Bitcoin Cash Pulls Back as Developers Plan to Increase Block Size Again

Bitcoin cash (BCH) declined sharply on Wednesday, as the market pulled back from large gains earlier in the week. The decline occurred in lockstep with a broad correction for the original bitcoin, which briefly fell $2,000 after hitting new record highs.

BCH/USD Price Levels

Bitcoin cash was down more than 10% early Thursday before paring losses. At press time, the digital currency was trading around $1,380, or less than half of its all-time high.

BCH/USD trade volumes have exceeded $2.5 billion over the past 24 hours, with South Korea’s Bithumb accounting for more than a quarter of the daily turnover. Europe-based HitBTC saw roughly 10% of the daily traffic.

The broad decline in bitcoin cash came as prices failed to push across $1,700 earlier in the week, resulting in a downward correction. Prices have since moved sharply below a bullish trendline and are barely clinging on to a major support level around $1,450.

Bitcoin Cash to Increase Block Size

Developers at bitcoin cash have made plans to increase the digital currency’s block size in the new year. The initiative was announced in a year-long roadmap that appeared Tuesday on

“Our top priority for Bitcoin Cash is to keep improving it as a great form of money. We want to make it more reliable, more scalable, with low fees and ready for rapid growth,” the developer said. “It should “just work”, without complications or hassles. It should be ready for global adoption by mainstream users, and provide a solid foundation that businesses can rely on.”

BCH cash split from the original bitcoin back in August after a minority of the mining community backed a large block size increase. By increasing the block size, backers hope to make cryptocurrency more user-friendly for transaction purposes. Opponents of bitcoin cash argue that the new protocol could undermine the blockchain’s security.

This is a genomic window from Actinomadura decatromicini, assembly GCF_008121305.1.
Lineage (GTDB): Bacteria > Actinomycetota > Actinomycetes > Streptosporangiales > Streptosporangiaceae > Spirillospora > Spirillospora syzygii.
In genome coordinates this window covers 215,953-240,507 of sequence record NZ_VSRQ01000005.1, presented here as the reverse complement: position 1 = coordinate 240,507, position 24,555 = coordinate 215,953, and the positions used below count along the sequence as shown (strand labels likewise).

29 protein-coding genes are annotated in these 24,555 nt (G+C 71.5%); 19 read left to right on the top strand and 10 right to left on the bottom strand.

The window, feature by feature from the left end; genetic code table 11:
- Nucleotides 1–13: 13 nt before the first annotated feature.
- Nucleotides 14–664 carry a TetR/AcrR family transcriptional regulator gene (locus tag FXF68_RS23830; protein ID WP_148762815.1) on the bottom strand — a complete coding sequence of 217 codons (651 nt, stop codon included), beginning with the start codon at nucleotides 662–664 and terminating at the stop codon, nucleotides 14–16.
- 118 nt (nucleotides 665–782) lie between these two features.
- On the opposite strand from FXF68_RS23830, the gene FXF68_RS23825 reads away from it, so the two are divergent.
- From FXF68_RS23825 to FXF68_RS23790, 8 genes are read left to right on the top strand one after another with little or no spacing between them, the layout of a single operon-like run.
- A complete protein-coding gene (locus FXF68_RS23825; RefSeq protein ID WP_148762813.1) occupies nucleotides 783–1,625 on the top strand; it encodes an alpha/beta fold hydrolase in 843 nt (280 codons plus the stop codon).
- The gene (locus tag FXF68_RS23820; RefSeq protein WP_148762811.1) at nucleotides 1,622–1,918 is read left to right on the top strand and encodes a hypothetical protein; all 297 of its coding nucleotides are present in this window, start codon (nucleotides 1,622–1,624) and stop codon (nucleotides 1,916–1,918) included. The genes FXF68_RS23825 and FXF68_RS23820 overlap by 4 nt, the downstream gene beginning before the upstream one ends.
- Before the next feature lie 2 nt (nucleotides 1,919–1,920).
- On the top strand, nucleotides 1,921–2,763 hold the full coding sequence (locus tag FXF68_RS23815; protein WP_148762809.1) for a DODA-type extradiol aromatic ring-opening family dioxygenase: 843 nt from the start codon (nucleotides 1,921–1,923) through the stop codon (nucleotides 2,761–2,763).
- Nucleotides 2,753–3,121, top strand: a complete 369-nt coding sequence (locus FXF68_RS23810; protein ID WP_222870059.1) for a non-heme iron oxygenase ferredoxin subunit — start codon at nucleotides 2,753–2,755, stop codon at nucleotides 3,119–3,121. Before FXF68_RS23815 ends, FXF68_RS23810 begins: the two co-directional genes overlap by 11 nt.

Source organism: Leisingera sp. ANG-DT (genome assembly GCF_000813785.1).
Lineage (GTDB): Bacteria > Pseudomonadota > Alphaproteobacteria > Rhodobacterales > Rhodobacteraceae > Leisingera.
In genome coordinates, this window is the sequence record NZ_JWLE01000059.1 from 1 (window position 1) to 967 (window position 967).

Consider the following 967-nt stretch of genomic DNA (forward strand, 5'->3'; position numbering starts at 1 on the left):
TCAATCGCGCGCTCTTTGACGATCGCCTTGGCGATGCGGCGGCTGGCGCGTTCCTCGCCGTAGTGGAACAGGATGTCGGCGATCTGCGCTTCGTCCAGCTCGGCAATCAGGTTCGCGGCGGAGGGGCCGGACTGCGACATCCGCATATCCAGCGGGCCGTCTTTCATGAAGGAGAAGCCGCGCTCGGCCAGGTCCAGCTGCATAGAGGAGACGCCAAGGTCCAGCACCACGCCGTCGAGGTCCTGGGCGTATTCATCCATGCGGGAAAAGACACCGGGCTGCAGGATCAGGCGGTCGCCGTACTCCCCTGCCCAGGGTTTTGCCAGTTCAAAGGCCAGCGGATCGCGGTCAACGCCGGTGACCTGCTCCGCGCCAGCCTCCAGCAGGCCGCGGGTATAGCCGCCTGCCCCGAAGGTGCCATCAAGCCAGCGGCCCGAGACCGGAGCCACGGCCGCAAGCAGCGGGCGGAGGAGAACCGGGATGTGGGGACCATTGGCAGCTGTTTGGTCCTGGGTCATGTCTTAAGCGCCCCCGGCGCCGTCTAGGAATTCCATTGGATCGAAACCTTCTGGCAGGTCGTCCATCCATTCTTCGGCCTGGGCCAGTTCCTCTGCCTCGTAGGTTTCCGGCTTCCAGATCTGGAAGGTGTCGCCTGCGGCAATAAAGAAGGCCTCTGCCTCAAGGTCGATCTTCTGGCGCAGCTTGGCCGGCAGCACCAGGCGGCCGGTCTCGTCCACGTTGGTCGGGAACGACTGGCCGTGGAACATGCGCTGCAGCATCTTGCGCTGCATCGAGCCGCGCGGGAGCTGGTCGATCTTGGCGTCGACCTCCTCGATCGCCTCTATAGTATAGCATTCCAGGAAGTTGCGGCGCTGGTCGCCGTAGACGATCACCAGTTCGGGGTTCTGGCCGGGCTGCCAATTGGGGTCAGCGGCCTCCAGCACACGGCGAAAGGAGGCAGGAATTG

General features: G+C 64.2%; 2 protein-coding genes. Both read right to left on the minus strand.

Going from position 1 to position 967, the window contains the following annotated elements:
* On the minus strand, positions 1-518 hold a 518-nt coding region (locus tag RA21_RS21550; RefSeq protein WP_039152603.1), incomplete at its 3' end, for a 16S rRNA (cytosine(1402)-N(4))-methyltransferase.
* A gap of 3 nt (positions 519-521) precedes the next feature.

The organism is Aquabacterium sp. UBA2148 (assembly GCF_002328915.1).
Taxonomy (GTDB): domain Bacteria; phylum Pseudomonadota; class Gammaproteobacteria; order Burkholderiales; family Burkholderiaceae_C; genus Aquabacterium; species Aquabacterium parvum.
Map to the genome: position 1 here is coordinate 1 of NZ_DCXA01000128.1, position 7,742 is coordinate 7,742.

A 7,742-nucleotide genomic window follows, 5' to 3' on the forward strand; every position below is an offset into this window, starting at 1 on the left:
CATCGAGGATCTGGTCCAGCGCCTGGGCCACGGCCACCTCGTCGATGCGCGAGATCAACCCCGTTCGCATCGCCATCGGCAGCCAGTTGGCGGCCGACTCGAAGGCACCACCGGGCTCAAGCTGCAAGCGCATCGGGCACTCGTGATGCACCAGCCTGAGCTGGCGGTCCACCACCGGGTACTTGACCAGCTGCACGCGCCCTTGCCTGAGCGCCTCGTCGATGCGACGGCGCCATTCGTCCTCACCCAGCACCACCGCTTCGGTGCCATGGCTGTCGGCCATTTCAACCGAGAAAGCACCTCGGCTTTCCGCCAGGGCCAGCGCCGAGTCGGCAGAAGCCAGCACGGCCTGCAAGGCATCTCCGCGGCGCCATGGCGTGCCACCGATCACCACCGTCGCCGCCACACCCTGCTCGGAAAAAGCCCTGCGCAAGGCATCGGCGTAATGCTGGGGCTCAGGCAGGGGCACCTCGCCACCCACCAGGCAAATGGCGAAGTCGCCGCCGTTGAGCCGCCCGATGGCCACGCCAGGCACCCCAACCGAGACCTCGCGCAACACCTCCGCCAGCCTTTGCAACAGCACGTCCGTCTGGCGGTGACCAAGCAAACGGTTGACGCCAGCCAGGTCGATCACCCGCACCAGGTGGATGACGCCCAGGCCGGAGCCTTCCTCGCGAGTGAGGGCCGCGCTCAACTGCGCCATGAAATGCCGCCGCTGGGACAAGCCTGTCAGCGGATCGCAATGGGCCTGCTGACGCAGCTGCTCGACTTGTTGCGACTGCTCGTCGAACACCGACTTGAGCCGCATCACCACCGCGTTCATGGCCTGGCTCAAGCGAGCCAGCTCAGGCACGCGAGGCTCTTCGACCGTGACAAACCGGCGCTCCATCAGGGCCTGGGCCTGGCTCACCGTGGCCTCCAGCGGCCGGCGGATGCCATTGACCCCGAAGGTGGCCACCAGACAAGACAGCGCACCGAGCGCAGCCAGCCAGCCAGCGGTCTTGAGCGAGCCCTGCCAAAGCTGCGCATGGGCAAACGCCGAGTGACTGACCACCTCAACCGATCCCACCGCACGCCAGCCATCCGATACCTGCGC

Bitcoin ABC said a secondary goal of boosting block size is to improve features to allow for timestamping, representative tokens and more complex transactions.

BCH largely struggled out of the gate, with investors disavowing the cryptocurrency in favor of bitcoin and a small handful of altcoins. Sentiment quickly shifted earlier this month after the backers of the Segwit2x hard fork abandoned their mission. This triggered a huge spike for BCH at the expanse of the original bitcoin.

There is no evidence to suggest that the mining community will support Segwit2x in the near future. Though not technically dead, the new Segwit protocol’s implementation window has narrowed significantly. Like bitcoin cash, the 2X upgrade was intended to make bitcoin more relevant from a transactions perspective. Although bitcoin is widely expected by many merchants, it’s primary use is to store value.

To that point, the BTC/USD exchange rate spiked above $11,000 on Wednesday for the first time ever. Prices declined sharply later in the day, but were back above the $10,000 threshold by early morning Thursday.

Disclaimer: The author owns bitcoin, Ethereum and other cryptocurrencies. He holds investment positions in the coins, but does not engage in short-term or day-trading.

Featured image courtesy of Shutterstock. 

Chief Editor to and Contributor to, Sam Bourgi has spent the past nine years focused on economics, markets and cryptocurrencies. His work has been featured in and cited by some of the world's leading newscasts, including Barron's, CBOE and Forbes. Avid crypto watchers and those with a libertarian persuasion can follow him on twitter at @hsbourgi